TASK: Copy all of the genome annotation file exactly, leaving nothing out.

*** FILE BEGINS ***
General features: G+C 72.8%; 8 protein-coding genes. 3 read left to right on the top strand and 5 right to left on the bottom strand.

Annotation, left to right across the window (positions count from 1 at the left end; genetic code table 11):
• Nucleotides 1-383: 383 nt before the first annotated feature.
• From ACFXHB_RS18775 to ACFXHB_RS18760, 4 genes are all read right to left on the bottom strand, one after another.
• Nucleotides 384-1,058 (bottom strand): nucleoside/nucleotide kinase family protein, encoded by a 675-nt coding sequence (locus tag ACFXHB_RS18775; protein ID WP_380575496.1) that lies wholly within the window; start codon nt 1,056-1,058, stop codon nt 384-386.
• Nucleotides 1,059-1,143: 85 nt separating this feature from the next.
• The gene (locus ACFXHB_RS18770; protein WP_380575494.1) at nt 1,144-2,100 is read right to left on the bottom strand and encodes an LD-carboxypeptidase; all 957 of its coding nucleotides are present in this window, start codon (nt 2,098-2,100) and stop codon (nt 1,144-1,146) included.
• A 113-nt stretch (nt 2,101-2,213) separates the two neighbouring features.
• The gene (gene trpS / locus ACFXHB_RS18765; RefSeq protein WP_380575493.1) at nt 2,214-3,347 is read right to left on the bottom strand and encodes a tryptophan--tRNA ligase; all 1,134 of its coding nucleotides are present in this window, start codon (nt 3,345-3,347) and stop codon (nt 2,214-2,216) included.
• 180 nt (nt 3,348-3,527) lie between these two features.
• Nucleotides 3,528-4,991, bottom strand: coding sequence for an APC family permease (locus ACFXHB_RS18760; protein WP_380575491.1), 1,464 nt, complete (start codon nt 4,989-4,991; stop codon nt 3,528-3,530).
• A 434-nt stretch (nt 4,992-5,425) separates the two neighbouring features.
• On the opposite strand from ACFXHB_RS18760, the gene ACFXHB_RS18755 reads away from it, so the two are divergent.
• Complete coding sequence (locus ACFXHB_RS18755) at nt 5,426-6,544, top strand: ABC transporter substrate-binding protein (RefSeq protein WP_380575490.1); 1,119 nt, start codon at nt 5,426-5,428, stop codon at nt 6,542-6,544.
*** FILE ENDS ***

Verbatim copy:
General features: G+C 72.8%; 8 protein-coding genes. 3 read left to right on the top strand and 5 right to left on the bottom strand.

Annotation, left to right across the window (positions count from 1 at the left end; genetic code table 11):
• Nucleotides 1-383: 383 nt before the first annotated feature.
• From ACFXHB_RS18775 to ACFXHB_RS18760, 4 genes are all read right to left on the bottom strand, one after another.
• Nucleotides 384-1,058 (bottom strand): nucleoside/nucleotide kinase family protein, encoded by a 675-nt coding sequence (locus tag ACFXHB_RS18775; protein ID WP_380575496.1) that lies wholly within the window; start codon nt 1,056-1,058, stop codon nt 384-386.
• Nucleotides 1,059-1,143: 85 nt separating this feature from the next.
• The gene (locus ACFXHB_RS18770; protein WP_380575494.1) at nt 1,144-2,100 is read right to left on the bottom strand and encodes an LD-carboxypeptidase; all 957 of its coding nucleotides are present in this window, start codon (nt 2,098-2,100) and stop codon (nt 1,144-1,146) included.
• A 113-nt stretch (nt 2,101-2,213) separates the two neighbouring features.
• The gene (gene trpS / locus ACFXHB_RS18765; RefSeq protein WP_380575493.1) at nt 2,214-3,347 is read right to left on the bottom strand and encodes a tryptophan--tRNA ligase; all 1,134 of its coding nucleotides are present in this window, start codon (nt 3,345-3,347) and stop codon (nt 2,214-2,216) included.
• 180 nt (nt 3,348-3,527) lie between these two features.
• Nucleotides 3,528-4,991, bottom strand: coding sequence for an APC family permease (locus ACFXHB_RS18760; protein WP_380575491.1), 1,464 nt, complete (start codon nt 4,989-4,991; stop codon nt 3,528-3,530).
• A 434-nt stretch (nt 4,992-5,425) separates the two neighbouring features.
• On the opposite strand from ACFXHB_RS18760, the gene ACFXHB_RS18755 reads away from it, so the two are divergent.
• Complete coding sequence (locus ACFXHB_RS18755) at nt 5,426-6,544, top strand: ABC transporter substrate-binding protein (RefSeq protein WP_380575490.1); 1,119 nt, start codon at nt 5,426-5,428, stop codon at nt 6,542-6,544.